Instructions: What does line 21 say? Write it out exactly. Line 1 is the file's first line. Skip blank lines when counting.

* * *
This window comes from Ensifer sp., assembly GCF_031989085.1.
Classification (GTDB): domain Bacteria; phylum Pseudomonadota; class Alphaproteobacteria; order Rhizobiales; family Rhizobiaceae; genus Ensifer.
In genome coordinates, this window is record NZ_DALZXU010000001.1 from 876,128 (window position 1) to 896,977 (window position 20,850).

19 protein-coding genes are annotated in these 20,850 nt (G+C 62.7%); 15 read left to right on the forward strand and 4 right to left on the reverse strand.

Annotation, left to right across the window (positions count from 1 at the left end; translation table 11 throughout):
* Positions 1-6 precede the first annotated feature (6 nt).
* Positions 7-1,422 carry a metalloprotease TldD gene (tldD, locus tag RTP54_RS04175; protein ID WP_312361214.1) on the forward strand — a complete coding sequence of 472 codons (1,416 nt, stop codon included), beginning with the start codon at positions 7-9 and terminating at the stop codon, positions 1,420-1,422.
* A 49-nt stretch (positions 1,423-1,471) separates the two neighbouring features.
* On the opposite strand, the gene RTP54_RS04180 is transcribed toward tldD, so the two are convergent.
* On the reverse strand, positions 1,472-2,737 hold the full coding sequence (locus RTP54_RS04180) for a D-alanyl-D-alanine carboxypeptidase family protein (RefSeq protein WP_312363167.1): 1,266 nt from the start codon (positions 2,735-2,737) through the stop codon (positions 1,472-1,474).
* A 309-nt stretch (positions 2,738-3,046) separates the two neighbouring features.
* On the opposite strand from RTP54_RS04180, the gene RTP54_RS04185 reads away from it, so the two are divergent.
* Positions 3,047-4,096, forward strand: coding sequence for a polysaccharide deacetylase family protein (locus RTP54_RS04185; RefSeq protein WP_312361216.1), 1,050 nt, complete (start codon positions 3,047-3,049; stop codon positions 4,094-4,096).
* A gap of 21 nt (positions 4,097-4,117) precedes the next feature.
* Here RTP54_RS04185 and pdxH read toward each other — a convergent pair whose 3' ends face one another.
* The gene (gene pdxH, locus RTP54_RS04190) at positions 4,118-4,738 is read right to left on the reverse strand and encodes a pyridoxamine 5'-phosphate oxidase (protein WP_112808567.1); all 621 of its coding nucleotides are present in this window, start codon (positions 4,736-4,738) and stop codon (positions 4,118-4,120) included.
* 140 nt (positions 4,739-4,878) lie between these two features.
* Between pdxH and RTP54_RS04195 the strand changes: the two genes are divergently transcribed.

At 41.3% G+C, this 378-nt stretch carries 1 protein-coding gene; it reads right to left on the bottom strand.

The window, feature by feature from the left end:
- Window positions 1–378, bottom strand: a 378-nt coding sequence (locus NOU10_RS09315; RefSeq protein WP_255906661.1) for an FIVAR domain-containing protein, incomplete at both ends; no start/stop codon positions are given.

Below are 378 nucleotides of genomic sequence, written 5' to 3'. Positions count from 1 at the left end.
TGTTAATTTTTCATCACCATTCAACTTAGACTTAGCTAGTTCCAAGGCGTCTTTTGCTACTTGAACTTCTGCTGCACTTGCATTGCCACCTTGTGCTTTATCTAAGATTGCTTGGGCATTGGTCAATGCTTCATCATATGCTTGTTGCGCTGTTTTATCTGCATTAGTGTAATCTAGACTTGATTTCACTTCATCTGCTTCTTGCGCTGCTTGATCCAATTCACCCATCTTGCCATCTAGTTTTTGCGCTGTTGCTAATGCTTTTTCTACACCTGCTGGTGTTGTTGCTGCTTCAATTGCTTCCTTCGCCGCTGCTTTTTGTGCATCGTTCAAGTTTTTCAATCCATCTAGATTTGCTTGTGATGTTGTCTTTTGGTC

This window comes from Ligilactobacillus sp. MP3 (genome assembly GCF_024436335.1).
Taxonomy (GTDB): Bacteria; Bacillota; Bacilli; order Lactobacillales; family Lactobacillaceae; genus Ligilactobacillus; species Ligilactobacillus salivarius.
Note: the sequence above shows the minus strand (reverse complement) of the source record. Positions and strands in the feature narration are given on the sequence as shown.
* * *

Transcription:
- Window positions 1–378, bottom strand: a 378-nt coding sequence (locus NOU10_RS09315; RefSeq protein WP_255906661.1) for an FIVAR domain-containing protein, incomplete at both ends; no start/stop codon positions are given.